Misappropriation of Einsteinian truisms aside (sometimes, doing the same something for the second time in education does produce different results), this form of risk aversion is one of the most difficult to respond to. The reformation that occurs from being empowered enough to not want to re-offend is lost when the technology, the pilot, the pedagogy, the assessment doesn’t work (for whatever reason). I will never try that technology again, the VLE never works, I tried twitter but the students hated it. So, you re-offend, you forgot the redemption that you sought from change and you go back to the way you have always done it. The issue with this type of aversion is that the pool for innovation is finite, and the cascading rings of institutional inspiration (or ‘dis-inspiration’) that occur within peer or collegiate groups spread far wider than the positive messages educational developers or learning technologists can disseminate.

So, what does this all mean?
Our greatest challenge to progress forward institutional level pedagogical change is to understand the impact of ambient conservatism and its influence on the risk appetite of the institution. Start by thinking about how risk prone or averse you are in terms of your practice. What makes great, truly great? It is within the power of the crowd to make change. It requires unique, impassioned and skilled individuals, working alone and collectively. It requires a sense of risk that is not always there. A fear of the unknown that doesn’t result in resorting to the known. As Radiohead croon in the eponymous title track to this post; ‘Just because you feel it doesn’t mean it’s there.’ We ask our students to trust us. Perhaps it is time to ask the institution to trust us, to support our experimentation and practice, to link us with others who have played and learnt, collectively forming a rock super group of practice. I will leave the last word to Mr Shepard;

‘It (innovation) requires an unusual combination of qualities: a creative but pragmatic imagination; psychological security and an autonomous nature; an ability to trust others and to earn the trust of others; great energy and determination; a sense of timing; skill in organizing; and a willingness and ability to be Machiavellian where that is what the situation requires.’

The logical impossibility of Status Quo: Six disconnects that demand a digital pedagogy (or at least a good debate about it)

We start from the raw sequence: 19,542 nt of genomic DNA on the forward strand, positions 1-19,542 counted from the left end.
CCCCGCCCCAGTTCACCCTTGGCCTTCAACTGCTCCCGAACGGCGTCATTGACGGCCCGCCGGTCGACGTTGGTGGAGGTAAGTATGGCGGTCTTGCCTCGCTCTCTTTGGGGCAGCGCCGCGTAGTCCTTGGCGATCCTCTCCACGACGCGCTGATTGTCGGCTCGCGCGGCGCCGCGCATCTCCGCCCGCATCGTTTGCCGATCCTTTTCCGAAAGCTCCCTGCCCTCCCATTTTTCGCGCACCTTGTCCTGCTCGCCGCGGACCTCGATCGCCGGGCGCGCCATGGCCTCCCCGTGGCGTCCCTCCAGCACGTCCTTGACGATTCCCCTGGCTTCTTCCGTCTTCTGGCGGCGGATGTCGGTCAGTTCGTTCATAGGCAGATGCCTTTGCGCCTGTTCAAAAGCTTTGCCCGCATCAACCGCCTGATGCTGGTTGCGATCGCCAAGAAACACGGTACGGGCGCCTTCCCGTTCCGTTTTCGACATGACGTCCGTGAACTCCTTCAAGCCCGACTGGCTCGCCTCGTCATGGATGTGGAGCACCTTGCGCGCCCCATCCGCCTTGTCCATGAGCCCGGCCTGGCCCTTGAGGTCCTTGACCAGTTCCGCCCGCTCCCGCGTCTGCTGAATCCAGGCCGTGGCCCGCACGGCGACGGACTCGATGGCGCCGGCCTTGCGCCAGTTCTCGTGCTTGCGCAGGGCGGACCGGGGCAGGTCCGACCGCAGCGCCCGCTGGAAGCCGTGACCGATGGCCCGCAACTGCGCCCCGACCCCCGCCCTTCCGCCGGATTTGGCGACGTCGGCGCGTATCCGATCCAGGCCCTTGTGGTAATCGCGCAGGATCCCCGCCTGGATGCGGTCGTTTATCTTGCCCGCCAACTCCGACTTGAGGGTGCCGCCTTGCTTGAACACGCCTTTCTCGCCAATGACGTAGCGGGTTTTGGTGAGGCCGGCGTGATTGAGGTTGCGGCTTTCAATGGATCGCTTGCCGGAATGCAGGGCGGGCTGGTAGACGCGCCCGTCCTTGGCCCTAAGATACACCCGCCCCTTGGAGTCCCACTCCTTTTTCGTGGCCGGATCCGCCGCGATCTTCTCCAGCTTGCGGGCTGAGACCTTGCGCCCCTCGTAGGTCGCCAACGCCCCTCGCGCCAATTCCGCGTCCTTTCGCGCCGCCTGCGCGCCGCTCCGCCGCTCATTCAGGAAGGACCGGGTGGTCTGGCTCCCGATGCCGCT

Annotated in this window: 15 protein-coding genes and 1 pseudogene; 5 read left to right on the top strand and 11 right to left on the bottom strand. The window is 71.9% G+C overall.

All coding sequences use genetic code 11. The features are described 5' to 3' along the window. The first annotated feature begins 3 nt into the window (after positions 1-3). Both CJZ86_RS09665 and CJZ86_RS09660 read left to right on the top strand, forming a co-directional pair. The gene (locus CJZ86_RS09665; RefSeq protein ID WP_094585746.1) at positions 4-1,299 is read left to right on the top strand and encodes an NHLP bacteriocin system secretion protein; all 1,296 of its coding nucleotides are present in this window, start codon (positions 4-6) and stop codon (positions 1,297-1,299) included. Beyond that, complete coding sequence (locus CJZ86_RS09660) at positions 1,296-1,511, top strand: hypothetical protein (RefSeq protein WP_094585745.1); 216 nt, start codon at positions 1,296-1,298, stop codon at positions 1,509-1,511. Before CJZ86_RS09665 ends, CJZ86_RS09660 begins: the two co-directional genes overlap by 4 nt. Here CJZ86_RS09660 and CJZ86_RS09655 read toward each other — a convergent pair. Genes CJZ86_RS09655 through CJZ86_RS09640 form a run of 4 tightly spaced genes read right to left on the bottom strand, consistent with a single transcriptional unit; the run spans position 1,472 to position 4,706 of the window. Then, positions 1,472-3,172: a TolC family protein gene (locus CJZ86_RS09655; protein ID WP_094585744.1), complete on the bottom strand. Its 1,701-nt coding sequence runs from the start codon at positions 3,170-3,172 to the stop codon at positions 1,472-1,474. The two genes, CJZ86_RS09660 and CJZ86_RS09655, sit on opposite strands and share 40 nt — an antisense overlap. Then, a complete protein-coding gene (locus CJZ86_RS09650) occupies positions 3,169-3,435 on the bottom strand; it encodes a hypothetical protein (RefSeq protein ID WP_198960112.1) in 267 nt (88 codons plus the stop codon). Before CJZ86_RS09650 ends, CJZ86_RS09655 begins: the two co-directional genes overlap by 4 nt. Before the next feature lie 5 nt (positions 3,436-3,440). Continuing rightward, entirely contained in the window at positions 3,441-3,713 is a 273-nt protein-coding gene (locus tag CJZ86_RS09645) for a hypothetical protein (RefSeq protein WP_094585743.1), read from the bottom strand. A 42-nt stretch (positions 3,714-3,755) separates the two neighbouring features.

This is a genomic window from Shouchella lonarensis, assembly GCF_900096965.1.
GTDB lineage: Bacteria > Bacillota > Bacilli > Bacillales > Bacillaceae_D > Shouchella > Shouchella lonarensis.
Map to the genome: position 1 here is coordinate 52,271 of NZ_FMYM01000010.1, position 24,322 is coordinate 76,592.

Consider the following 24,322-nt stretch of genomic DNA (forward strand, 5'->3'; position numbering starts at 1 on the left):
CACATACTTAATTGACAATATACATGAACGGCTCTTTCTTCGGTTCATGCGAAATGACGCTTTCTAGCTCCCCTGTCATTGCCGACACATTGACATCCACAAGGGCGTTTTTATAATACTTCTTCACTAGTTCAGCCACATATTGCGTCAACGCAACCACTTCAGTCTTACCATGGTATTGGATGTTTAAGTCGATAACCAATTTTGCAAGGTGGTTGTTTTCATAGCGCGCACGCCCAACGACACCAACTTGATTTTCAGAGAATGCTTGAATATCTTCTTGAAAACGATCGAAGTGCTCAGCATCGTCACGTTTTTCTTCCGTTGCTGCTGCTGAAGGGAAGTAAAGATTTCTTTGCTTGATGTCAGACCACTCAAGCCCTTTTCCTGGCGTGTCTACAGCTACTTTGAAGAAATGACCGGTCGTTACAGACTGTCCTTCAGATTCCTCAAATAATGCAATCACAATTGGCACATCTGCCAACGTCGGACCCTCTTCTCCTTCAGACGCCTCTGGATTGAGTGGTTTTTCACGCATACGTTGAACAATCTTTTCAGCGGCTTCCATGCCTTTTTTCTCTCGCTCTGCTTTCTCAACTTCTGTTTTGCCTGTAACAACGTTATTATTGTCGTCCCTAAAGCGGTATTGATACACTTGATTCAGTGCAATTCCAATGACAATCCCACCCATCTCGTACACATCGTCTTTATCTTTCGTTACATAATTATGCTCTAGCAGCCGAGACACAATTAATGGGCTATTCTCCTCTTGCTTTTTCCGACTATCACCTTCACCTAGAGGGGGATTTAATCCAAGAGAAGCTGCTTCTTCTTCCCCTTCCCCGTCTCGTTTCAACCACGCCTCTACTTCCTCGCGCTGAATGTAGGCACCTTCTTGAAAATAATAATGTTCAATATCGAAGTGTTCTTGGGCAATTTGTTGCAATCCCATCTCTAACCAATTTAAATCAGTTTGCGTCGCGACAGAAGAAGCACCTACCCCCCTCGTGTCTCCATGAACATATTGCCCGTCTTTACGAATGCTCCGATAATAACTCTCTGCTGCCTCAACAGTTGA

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It is a reality. Learners arriving at university this month are already e-learners (and this isn’t a new phenomenon by any means, see Allerton (2001). If we are to assume that before they land in our august lecture theatres and classrooms they have indulged in some learning then a significant proportion of that learning has involved technology. Further, that the skills and knowledge they bring to their higher education have evolved and been shaped by the way they engage with a technology driven society. The status quo as we remember it doesn’t exist anymore, as it didn’t when we were at the same emerging point in our lives. Perhaps we have a short memory. That doesn’t say that we as academics, teachers, colleagues are obsolete, old or behind the times. What it does say is that we as a generation/s often prided ourselves on the fact that we were different to our parents. Well, guess what…

Sure, the sometimes holier than thou notion of digital natives was a bit bunk. But, the idea that people who grew up with technology, learnt using technology and live with it as an everyday aspect of their lives have developed different skills (or perhaps different ways to apply the same skills) has resonance. There are a significant body of studies that argue this very point about Gen Y learners through to Gen Wi-Fi (or whatever we want to call them). Henry Jenkins took a stab at categorising them, suggesting that modern learners possess a variety of skills that have emerged from their interaction with web 2.0 technologies, including (but not limited to) the skills of play (problem solving through experimentation), performance (discovery through the adoption of alternative identities), simulation (interpretation of models of real-world processes), appropriation (remix and reuse of media content in the form of ‘mash-up’), multi-tasking (focus shifting required by the situation), distributed cognition (the use of tools to expand skills and thinking capacity), collective intelligence (the use and validation of pooled knowledge to solve problems), judgement (evaluation of the reliability and validity of information), trans media navigation, negotiation and networking (Jenkins, 2009) – quite the digital backpack.